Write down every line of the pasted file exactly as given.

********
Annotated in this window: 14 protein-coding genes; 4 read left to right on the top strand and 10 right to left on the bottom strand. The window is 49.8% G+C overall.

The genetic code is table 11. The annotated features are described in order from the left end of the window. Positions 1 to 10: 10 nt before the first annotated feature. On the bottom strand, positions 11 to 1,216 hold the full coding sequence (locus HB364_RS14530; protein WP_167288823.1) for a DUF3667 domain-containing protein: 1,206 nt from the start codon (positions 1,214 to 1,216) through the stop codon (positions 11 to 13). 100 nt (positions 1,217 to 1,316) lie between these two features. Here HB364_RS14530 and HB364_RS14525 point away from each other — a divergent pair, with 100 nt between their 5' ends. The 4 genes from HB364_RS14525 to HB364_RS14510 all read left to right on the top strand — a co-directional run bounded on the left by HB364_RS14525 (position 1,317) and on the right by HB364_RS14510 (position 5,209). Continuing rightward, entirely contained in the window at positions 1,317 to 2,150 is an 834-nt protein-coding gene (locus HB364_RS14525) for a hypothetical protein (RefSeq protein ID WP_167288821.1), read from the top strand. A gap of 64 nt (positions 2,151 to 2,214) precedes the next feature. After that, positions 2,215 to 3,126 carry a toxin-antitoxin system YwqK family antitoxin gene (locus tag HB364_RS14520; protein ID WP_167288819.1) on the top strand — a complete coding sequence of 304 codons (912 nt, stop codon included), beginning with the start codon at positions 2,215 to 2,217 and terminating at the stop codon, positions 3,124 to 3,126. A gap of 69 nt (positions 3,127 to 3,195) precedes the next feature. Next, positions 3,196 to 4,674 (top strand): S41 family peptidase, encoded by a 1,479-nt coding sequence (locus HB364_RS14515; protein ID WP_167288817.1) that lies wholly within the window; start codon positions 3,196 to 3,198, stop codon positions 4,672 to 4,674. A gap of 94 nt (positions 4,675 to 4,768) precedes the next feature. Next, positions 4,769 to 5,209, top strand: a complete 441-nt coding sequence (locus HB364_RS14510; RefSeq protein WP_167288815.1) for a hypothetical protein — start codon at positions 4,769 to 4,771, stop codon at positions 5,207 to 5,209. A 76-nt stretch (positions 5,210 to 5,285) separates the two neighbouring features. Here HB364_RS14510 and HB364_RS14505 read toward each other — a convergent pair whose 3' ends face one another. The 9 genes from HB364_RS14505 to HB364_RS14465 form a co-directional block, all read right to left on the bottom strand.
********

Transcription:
Annotated in this window: 14 protein-coding genes; 4 read left to right on the top strand and 10 right to left on the bottom strand. The window is 49.8% G+C overall.

The genetic code is table 11. The annotated features are described in order from the left end of the window. Positions 1 to 10: 10 nt before the first annotated feature. On the bottom strand, positions 11 to 1,216 hold the full coding sequence (locus HB364_RS14530; protein WP_167288823.1) for a DUF3667 domain-containing protein: 1,206 nt from the start codon (positions 1,214 to 1,216) through the stop codon (positions 11 to 13). 100 nt (positions 1,217 to 1,316) lie between these two features. Here HB364_RS14530 and HB364_RS14525 point away from each other — a divergent pair, with 100 nt between their 5' ends. The 4 genes from HB364_RS14525 to HB364_RS14510 all read left to right on the top strand — a co-directional run bounded on the left by HB364_RS14525 (position 1,317) and on the right by HB364_RS14510 (position 5,209). Continuing rightward, entirely contained in the window at positions 1,317 to 2,150 is an 834-nt protein-coding gene (locus HB364_RS14525) for a hypothetical protein (RefSeq protein ID WP_167288821.1), read from the top strand. A gap of 64 nt (positions 2,151 to 2,214) precedes the next feature. After that, positions 2,215 to 3,126 carry a toxin-antitoxin system YwqK family antitoxin gene (locus tag HB364_RS14520; protein ID WP_167288819.1) on the top strand — a complete coding sequence of 304 codons (912 nt, stop codon included), beginning with the start codon at positions 2,215 to 2,217 and terminating at the stop codon, positions 3,124 to 3,126. A gap of 69 nt (positions 3,127 to 3,195) precedes the next feature. Next, positions 3,196 to 4,674 (top strand): S41 family peptidase, encoded by a 1,479-nt coding sequence (locus HB364_RS14515; protein ID WP_167288817.1) that lies wholly within the window; start codon positions 3,196 to 3,198, stop codon positions 4,672 to 4,674. A gap of 94 nt (positions 4,675 to 4,768) precedes the next feature. Next, positions 4,769 to 5,209, top strand: a complete 441-nt coding sequence (locus HB364_RS14510; RefSeq protein WP_167288815.1) for a hypothetical protein — start codon at positions 4,769 to 4,771, stop codon at positions 5,207 to 5,209. A 76-nt stretch (positions 5,210 to 5,285) separates the two neighbouring features. Here HB364_RS14510 and HB364_RS14505 read toward each other — a convergent pair whose 3' ends face one another. The 9 genes from HB364_RS14505 to HB364_RS14465 form a co-directional block, all read right to left on the bottom strand.